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Pierce-Arrow Museum founder proposes ambitious expansion

James and Mary Ann Sandoro have big plans for the Buffalo Transportation/Pierce-Arrow Museum.

Actually, the biggest.

The couple plans to turn the exhibit space at Michigan Avenue and Seneca Street into what would appear to be the largest auto museum in the world.

They recently bought property east of the museum that, combined with the current museum, would create about 300,000 square feet of exhibit space. That’s two square blocks. Which would make the Buffalo Transportation/Pierce-Arrow Museum larger than the Miami Auto Museum at the Dezer Collection, which at 260,000 square feet ranks as the nation’s largest.

The Buffalo museum also would eclipse the largest car museums in Europe: the National Automobile Museum in Italy (200,000 square feet), the National Automobile Museum-Schlumpf Collection in France (200,000 square feet), and the Mercedes-Benz Museum in Germany (177,000 square feet).

The Sandoros expect the enlarged museum – already an international attraction with its Frank Lloyd Wright Filling Station – to be a can’t-miss destination for car aficionados from around the world.

It also would give them a chance to unbox and display their extensive collections – not all automobile-related – in one place.

“The dream has been to have it all under one roof,” James Sandoro said. “We hope it will become very valuable as far as tourism, and that’s what we’re all about – tourism.”

Sandoro expressed confidence that should the Buffalo Bills build a downtown stadium, it would not be located on the current museum site. A state-commissioned study released in January identified Seneca Street between Michigan Avenue and Chicago Street – the length of the planned museum – as one of three potential downtown sites for a new stadium.

To make one continuous steel-structured building for the museum, the Sandoros plan to seek the purchase from the city of North Carroll Place, legally but not yet identified as Frank Lloyd Wright Way, which runs between Seneca and Exchange streets. That would allow them to connect the current museum to the former Ethox building property that they bought in November. The alternative would be a bridge, which Sandoro said would drive up costs and detract from the concept.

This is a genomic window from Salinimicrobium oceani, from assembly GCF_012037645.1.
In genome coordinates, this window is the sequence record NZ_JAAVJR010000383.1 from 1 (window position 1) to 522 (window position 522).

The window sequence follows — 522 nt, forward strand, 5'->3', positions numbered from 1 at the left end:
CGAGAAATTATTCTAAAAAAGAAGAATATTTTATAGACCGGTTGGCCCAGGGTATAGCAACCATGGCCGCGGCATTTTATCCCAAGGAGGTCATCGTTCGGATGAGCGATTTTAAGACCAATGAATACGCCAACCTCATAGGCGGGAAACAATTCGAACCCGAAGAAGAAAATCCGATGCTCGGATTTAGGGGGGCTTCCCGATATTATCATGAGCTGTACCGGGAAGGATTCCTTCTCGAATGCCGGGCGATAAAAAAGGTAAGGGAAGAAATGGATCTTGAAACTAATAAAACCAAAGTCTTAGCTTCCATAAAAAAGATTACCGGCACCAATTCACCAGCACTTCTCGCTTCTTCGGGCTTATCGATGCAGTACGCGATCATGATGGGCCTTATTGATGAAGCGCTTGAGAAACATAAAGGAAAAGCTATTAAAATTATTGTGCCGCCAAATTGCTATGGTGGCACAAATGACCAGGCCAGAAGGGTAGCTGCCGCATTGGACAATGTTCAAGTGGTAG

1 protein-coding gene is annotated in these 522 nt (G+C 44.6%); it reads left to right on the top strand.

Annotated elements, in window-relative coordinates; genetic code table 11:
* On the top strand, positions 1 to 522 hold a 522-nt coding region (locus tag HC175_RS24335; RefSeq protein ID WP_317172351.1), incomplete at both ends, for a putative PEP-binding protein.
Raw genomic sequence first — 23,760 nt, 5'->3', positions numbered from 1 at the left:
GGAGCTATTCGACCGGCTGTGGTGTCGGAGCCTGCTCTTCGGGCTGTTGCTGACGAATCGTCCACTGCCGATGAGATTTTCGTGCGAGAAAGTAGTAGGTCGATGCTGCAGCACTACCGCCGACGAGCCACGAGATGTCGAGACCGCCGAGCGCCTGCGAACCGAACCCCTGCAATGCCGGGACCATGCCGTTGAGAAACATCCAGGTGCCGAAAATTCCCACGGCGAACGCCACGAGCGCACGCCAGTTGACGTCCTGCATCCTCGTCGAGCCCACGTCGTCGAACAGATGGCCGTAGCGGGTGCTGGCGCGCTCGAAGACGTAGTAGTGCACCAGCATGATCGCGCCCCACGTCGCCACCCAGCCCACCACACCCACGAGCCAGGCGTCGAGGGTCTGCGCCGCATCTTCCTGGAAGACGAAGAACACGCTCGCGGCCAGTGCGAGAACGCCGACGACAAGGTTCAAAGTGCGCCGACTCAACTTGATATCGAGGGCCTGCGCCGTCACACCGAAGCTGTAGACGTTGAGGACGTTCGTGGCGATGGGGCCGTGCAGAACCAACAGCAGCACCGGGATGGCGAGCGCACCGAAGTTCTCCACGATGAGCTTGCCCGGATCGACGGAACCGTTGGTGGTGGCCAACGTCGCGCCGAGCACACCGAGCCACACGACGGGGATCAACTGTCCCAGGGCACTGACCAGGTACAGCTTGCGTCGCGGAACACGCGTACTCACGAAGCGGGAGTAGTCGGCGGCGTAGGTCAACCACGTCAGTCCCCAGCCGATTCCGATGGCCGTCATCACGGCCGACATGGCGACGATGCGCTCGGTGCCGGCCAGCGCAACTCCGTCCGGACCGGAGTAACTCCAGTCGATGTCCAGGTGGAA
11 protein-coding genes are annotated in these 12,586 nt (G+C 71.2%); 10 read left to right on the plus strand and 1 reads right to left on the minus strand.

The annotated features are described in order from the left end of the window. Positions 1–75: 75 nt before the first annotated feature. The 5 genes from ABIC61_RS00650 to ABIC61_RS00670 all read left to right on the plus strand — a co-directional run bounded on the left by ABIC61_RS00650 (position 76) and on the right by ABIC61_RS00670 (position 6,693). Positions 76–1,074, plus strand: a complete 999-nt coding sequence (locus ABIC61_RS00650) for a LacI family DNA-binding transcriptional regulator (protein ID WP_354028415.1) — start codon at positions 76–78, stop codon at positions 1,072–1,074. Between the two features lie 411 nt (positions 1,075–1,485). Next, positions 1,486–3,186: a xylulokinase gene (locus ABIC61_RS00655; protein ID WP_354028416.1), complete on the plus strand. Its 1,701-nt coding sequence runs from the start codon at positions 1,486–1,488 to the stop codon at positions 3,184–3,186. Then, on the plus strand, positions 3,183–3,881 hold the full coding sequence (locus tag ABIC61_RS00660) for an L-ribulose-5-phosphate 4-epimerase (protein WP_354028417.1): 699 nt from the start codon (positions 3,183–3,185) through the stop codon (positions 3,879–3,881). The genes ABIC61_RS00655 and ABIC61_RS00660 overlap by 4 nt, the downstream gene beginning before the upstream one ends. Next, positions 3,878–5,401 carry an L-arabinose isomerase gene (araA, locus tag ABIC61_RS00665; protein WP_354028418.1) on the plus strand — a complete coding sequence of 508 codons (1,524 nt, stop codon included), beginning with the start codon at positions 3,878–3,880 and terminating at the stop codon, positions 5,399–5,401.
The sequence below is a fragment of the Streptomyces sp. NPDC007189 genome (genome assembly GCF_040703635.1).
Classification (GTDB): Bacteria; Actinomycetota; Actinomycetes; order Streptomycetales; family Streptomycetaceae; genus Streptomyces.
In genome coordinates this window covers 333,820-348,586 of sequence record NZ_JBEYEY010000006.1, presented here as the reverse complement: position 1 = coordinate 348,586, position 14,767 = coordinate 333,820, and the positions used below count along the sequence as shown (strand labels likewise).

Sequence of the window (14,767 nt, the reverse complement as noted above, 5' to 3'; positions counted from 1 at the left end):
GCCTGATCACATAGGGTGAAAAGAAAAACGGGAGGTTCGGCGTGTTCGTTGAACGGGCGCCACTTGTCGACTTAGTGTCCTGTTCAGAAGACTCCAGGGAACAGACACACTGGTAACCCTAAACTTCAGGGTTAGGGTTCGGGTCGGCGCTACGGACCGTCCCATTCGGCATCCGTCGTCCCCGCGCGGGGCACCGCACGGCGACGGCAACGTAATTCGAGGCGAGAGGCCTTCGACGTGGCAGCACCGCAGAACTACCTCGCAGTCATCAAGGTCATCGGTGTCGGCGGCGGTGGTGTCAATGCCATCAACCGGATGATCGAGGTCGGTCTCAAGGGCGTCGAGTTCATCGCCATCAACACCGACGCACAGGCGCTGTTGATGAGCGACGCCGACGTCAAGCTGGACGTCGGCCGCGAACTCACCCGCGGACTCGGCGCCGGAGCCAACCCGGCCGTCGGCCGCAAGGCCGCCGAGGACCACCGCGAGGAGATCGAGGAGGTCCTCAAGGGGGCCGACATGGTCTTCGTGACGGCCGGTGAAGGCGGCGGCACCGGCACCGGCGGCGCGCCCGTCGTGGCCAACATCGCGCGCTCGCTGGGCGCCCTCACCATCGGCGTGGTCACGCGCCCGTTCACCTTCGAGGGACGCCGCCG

That newly purchased property – actually four connected buildings, ranging in size from 2 to 3½ stories – would add 177,000 square feet to the current 60,000-square-foot museum.

James Sandoro estimated that an addition between the buildings would cover 70,000 square feet, and that even more could be added if he decides to build two stories instead of one.

Parking behind the former Ethox building would provide spaces for 225 cars. Solar and possibly geothermal energy also would be considered.

Sandoro said he has collected more than a quarter-million artifacts – more than enough to fill the addition. “We already have the artifacts to put in there. We don’t have to acquire anything else to display,” he said.

Sandoro said that the project would cost about $10 million and that he hopes it can be completed by 2020.

“We have some very, very great benefactors who I know will be interested in making this a reality,” Sandoro said.

Sandoro expects to eventually launch a capital campaign to help raise the needed funds. He also hopes to receive state grants to help pay for the project.

“People overuse the words ‘world class,’ but this is going to draw the world,” Sandoro said.

The Wright Filling Station, which opened last June, is in a 40,000-square-foot glass-and-steel atrium. The site has drawn thousands of people to see what Wright once planned at Michigan Avenue and Cherry Street. Sandoro wants to use the Wright Filling Station and his extensive collections – including 80 vintage automobiles and collections of carriages, bicycles and trucks, as well as historic signs, toys, model cars and planes, train layouts, furnishings and clothes – to re-create a streetscape of early 20th-century Buffalo. A Buffalo facade would be painted on the walls.

Sandoro is also considering recreating the Dan Montgomery Steak House, a one-time Buffalo institution at 160 Exchange St. He acquired many of the handcrafted artifacts, including leaded-glass windows, light fixtures, cast-iron pieces used in the dining room, furnishings and antique kitchen equipment 30 years ago.

“We have a really fabulous collection. These are things I forgot about because we put them away so long ago,” Sandoro said.

Although the number of cars he owns is less than the hundreds found in some other car museums, Sandoro said it was never his intent to possess a sea of automobiles. “Too many cars bore me. That’s why I love memorabilia that highlight automobiles,” Sandoro said.

Last year’s paid admissions to the museum numbered around 18,000, he said. He expects paid attendance to reach 40,000 to 50,000 annually, citing the corporate parties, special events and high-end trade shows that help keep the museum going.

The Sandoros’ Buffalo Motor Car Catering Co. serves private gatherings, such as the coming Father’s Day events that are expected to draw more than 2,000 people. The couple, who married 44 years ago, have lived the entire time a short distance from the museum. They see their collection as a gift to Buffalo.

To maintain the museum after they’re gone, the Sandoros have arranged for everything, upon their deaths, to go to the not-for-profit museum.